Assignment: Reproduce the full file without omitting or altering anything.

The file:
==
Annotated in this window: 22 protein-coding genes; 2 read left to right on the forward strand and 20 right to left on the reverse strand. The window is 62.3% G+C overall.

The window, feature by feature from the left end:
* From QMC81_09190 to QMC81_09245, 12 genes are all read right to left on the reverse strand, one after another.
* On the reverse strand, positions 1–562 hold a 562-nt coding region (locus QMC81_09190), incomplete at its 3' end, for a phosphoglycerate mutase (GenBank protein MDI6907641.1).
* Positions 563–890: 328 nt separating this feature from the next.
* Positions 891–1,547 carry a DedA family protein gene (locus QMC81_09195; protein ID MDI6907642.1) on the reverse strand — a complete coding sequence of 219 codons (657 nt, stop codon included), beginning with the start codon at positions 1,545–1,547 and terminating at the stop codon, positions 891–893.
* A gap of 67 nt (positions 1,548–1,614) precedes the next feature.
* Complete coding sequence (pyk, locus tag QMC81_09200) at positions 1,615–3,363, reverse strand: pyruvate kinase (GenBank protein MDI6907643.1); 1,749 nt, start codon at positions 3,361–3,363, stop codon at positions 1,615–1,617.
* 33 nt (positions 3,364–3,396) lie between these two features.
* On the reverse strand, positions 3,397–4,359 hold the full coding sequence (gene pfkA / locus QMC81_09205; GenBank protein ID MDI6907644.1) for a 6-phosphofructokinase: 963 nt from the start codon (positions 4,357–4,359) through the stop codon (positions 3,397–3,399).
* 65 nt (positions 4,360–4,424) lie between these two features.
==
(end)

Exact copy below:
Annotated in this window: 22 protein-coding genes; 2 read left to right on the forward strand and 20 right to left on the reverse strand. The window is 62.3% G+C overall.

The window, feature by feature from the left end:
* From QMC81_09190 to QMC81_09245, 12 genes are all read right to left on the reverse strand, one after another.
* On the reverse strand, positions 1–562 hold a 562-nt coding region (locus QMC81_09190), incomplete at its 3' end, for a phosphoglycerate mutase (GenBank protein MDI6907641.1).
* Positions 563–890: 328 nt separating this feature from the next.
* Positions 891–1,547 carry a DedA family protein gene (locus QMC81_09195; protein ID MDI6907642.1) on the reverse strand — a complete coding sequence of 219 codons (657 nt, stop codon included), beginning with the start codon at positions 1,545–1,547 and terminating at the stop codon, positions 891–893.
* A gap of 67 nt (positions 1,548–1,614) precedes the next feature.
* Complete coding sequence (pyk, locus tag QMC81_09200) at positions 1,615–3,363, reverse strand: pyruvate kinase (GenBank protein MDI6907643.1); 1,749 nt, start codon at positions 3,361–3,363, stop codon at positions 1,615–1,617.
* 33 nt (positions 3,364–3,396) lie between these two features.
* On the reverse strand, positions 3,397–4,359 hold the full coding sequence (gene pfkA / locus QMC81_09205; GenBank protein ID MDI6907644.1) for a 6-phosphofructokinase: 963 nt from the start codon (positions 4,357–4,359) through the stop codon (positions 3,397–3,399).
* 65 nt (positions 4,360–4,424) lie between these two features.